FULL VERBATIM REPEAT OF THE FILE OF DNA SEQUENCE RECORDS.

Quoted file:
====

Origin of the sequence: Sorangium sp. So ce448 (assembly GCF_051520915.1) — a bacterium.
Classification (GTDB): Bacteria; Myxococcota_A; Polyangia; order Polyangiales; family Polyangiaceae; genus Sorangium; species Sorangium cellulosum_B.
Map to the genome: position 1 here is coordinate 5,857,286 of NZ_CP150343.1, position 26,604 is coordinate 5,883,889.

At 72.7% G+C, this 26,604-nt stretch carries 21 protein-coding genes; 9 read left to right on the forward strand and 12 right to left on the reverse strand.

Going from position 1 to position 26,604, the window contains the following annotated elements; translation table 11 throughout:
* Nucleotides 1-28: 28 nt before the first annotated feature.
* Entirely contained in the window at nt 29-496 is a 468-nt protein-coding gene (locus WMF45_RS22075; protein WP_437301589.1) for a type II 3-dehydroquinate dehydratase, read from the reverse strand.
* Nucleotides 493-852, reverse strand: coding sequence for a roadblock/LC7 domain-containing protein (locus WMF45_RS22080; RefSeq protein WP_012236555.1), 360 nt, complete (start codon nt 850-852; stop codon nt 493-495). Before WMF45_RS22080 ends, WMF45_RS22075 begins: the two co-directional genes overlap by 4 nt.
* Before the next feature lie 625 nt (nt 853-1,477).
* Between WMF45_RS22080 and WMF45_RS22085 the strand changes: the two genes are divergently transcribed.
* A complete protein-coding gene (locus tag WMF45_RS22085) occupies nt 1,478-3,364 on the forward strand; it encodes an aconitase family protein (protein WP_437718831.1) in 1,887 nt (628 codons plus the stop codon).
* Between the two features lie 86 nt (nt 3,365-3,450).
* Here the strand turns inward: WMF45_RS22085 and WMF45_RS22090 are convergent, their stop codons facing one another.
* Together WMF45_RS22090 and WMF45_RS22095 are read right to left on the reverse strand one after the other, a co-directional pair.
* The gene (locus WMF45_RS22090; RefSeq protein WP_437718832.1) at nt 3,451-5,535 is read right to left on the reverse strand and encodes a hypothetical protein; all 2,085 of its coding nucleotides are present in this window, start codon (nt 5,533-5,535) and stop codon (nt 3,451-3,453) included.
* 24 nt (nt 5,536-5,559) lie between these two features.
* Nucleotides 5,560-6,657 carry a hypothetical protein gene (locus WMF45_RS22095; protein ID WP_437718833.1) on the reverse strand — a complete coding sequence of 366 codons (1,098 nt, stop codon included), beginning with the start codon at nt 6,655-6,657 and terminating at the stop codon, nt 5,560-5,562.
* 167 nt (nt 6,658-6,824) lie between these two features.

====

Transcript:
Origin of the sequence: Sorangium sp. So ce448 (assembly GCF_051520915.1) — a bacterium.
Classification (GTDB): Bacteria; Myxococcota_A; Polyangia; order Polyangiales; family Polyangiaceae; genus Sorangium; species Sorangium cellulosum_B.
Map to the genome: position 1 here is coordinate 5,857,286 of NZ_CP150343.1, position 26,604 is coordinate 5,883,889.

At 72.7% G+C, this 26,604-nt stretch carries 21 protein-coding genes; 9 read left to right on the forward strand and 12 right to left on the reverse strand.

Going from position 1 to position 26,604, the window contains the following annotated elements; translation table 11 throughout:
* Nucleotides 1-28: 28 nt before the first annotated feature.
* Entirely contained in the window at nt 29-496 is a 468-nt protein-coding gene (locus WMF45_RS22075; protein WP_437301589.1) for a type II 3-dehydroquinate dehydratase, read from the reverse strand.
* Nucleotides 493-852, reverse strand: coding sequence for a roadblock/LC7 domain-containing protein (locus WMF45_RS22080; RefSeq protein WP_012236555.1), 360 nt, complete (start codon nt 850-852; stop codon nt 493-495). Before WMF45_RS22080 ends, WMF45_RS22075 begins: the two co-directional genes overlap by 4 nt.
* Before the next feature lie 625 nt (nt 853-1,477).
* Between WMF45_RS22080 and WMF45_RS22085 the strand changes: the two genes are divergently transcribed.
* A complete protein-coding gene (locus tag WMF45_RS22085) occupies nt 1,478-3,364 on the forward strand; it encodes an aconitase family protein (protein WP_437718831.1) in 1,887 nt (628 codons plus the stop codon).
* Between the two features lie 86 nt (nt 3,365-3,450).
* Here the strand turns inward: WMF45_RS22085 and WMF45_RS22090 are convergent, their stop codons facing one another.
* Together WMF45_RS22090 and WMF45_RS22095 are read right to left on the reverse strand one after the other, a co-directional pair.
* The gene (locus WMF45_RS22090; RefSeq protein WP_437718832.1) at nt 3,451-5,535 is read right to left on the reverse strand and encodes a hypothetical protein; all 2,085 of its coding nucleotides are present in this window, start codon (nt 5,533-5,535) and stop codon (nt 3,451-3,453) included.
* 24 nt (nt 5,536-5,559) lie between these two features.
* Nucleotides 5,560-6,657 carry a hypothetical protein gene (locus WMF45_RS22095; protein ID WP_437718833.1) on the reverse strand — a complete coding sequence of 366 codons (1,098 nt, stop codon included), beginning with the start codon at nt 6,655-6,657 and terminating at the stop codon, nt 5,560-5,562.
* 167 nt (nt 6,658-6,824) lie between these two features.